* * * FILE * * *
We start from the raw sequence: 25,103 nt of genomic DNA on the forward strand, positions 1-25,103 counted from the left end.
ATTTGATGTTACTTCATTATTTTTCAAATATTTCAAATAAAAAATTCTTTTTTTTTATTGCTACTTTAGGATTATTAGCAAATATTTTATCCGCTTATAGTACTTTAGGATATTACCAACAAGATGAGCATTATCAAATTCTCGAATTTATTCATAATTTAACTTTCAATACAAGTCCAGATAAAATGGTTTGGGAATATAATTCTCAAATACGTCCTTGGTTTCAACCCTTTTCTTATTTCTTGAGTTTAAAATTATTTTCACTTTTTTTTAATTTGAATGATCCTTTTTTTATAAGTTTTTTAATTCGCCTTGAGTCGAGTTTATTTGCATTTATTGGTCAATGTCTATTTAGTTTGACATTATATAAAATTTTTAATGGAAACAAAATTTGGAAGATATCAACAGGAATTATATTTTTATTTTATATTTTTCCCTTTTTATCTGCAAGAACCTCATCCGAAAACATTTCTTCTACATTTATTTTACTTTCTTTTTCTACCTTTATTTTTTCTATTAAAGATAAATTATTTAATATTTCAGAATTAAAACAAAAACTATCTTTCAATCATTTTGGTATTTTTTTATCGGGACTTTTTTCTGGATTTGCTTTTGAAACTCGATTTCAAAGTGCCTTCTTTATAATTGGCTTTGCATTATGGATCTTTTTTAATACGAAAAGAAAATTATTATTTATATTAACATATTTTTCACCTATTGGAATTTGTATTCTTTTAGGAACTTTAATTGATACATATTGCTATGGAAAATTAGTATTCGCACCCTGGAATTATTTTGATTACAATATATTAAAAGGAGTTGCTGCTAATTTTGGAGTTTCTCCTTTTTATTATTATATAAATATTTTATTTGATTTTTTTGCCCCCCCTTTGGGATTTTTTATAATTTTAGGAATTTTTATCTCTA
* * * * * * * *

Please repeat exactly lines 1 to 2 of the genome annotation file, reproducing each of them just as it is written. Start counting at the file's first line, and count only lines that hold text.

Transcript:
We start from the raw sequence: 25,103 nt of genomic DNA on the forward strand, positions 1-25,103 counted from the left end.
ATTTGATGTTACTTCATTATTTTTCAAATATTTCAAATAAAAAATTCTTTTTTTTTATTGCTACTTTAGGATTATTAGCAAATATTTTATCCGCTTATAGTACTTTAGGATATTACCAACAAGATGAGCATTATCAAATTCTCGAATTTATTCATAATTTAACTTTCAATACAAGTCCAGATAAAATGGTTTGGGAATATAATTCTCAAATACGTCCTTGGTTTCAACCCTTTTCTTATTTCTTGAGTTTAAAATTATTTTCACTTTTTTTTAATTTGAATGATCCTTTTTTTATAAGTTTTTTAATTCGCCTTGAGTCGAGTTTATTTGCATTTATTGGTCAATGTCTATTTAGTTTGACATTATATAAAATTTTTAATGGAAACAAAATTTGGAAGATATCAACAGGAATTATATTTTTATTTTATATTTTTCCCTTTTTATCTGCAAGAACCTCATCCGAAAACATTTCTTCTACATTTATTTTACTTTCTTTTTCTACCTTTATTTTTTCTATTAAAGATAAATTATTTAATATTTCAGAATTAAAACAAAAACTATCTTTCAATCATTTTGGTATTTTTTTATCGGGACTTTTTTCTGGATTTGCTTTTGAAACTCGATTTCAAAGTGCCTTCTTTATAATTGGCTTTGCATTATGGATCTTTTTTAATACGAAAAGAAAATTATTATTTATATTAACATATTTTTCACCTATTGGAATTTGTATTCTTTTAGGAACTTTAATTGATACATATTGCTATGGAAAATTAGTATTCGCACCCTGGAATTATTTTGATTACAATATATTAAAAGGAGTTGCTGCTAATTTTGGAGTTTCTCCTTTTTATTATTATATAAATATTTTATTTGATTTTTTTGCCCCCCCTTTGGGATTTTTTATAATTTTAGGAATTTTTATCTCTA